> David were in agreement on that point, actually.

I agree with wanting to have useful defaults and that checksums should
be included by default, and I'm alright even with letting people pick
what algorithms they'd like to have too. The construct here is made odd
because we've got this idea that "no checksum" is an option, which is
actually something that I don't particularly like, but that's what's
making this particular syntax weird. I don't suppose you'd be open to
the idea of just dropping that though..? There wouldn't be any issue
with this syntax if we just always had checksums included when a
manifest is requested. :)

Somehow, I don't think I'm going to win that argument.

> > There were also comments made up-thread about how it might not be great
> > for larger (eg: 1GB files, like we tend to have quite a few of...), and
> > something about it being a 40 year old algorithm..
> Well, the 512MB "limit" for CRC-32C means only that for certain very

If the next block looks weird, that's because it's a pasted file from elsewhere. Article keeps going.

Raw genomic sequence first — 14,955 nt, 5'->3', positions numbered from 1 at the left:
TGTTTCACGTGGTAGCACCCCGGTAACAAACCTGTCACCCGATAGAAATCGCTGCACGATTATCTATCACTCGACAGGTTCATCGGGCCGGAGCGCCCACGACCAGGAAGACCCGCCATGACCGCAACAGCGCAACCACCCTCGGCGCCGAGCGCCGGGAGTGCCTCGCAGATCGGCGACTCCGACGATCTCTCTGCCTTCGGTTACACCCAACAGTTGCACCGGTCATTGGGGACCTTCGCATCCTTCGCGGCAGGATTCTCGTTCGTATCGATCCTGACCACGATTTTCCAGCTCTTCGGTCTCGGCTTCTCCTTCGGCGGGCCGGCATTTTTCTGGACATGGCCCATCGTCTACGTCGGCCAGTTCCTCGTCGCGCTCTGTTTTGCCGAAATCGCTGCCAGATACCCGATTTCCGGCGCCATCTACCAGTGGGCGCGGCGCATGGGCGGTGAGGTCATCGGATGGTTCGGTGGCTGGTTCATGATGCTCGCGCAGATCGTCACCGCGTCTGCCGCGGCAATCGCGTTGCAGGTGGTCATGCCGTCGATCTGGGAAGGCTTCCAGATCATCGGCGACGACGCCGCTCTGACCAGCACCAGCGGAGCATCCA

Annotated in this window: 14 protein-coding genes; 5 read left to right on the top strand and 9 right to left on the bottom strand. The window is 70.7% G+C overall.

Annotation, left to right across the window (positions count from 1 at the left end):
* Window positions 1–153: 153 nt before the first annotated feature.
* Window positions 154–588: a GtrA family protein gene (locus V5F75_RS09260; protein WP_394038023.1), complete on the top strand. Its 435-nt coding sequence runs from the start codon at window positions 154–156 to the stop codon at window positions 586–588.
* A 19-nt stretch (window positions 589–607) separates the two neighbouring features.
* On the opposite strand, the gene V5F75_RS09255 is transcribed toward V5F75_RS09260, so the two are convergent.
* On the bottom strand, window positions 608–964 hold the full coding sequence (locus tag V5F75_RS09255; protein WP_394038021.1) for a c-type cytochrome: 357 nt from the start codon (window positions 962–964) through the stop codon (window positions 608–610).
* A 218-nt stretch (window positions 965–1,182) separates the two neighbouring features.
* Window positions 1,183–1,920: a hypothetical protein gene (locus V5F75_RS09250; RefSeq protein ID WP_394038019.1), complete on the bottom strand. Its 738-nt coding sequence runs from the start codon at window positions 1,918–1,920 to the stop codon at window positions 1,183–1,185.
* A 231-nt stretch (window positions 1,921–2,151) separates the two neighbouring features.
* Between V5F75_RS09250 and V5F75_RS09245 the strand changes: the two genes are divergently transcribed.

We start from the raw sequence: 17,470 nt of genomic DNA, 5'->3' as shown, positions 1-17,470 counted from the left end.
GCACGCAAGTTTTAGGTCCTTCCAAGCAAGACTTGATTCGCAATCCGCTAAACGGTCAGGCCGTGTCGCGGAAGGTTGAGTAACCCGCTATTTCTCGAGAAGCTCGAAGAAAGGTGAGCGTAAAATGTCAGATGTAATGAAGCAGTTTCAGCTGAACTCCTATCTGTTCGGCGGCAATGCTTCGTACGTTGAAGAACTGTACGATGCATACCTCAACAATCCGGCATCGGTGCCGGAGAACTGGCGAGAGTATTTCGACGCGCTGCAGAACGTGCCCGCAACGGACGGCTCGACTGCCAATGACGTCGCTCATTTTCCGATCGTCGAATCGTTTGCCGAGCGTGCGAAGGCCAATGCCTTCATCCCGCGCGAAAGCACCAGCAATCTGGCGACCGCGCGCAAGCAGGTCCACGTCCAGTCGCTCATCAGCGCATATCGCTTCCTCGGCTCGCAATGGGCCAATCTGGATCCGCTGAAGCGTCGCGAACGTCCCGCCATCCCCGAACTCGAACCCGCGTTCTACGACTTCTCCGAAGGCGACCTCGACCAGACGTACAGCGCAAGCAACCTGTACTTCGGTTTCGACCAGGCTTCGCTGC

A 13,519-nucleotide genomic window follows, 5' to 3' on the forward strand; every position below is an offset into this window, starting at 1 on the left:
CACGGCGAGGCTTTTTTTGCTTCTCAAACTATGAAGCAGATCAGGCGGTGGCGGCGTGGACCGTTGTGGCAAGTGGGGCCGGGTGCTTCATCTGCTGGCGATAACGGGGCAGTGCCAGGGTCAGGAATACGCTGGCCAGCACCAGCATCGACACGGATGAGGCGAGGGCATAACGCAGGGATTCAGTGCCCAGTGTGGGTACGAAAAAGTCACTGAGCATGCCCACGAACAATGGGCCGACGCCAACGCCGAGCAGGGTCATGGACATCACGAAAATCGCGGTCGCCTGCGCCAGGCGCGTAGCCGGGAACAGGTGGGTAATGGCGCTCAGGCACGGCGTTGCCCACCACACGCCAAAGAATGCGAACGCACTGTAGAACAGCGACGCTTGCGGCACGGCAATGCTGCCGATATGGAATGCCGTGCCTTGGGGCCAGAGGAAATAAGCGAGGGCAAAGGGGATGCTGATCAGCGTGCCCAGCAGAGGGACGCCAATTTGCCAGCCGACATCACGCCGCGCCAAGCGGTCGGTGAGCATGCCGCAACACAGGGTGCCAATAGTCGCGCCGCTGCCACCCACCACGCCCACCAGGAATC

> specific types of errors, detection is not guaranteed above that file
> size. So if you have a single flipped bit, for example, and the file
> size is greater than 512MB, then CRC-32C has only a 99.9999999767169%
> chance of detecting the error, whereas if the file size is less than
> 512MB, it is 100% certain, because of the design of the algorithm. But
> nine nines is plenty, and neither SHA nor our page-level checksums
> provide guaranteed error detection properties anyway.

Right, so we know that CRC-32C has an upper-bound of 512MB to be useful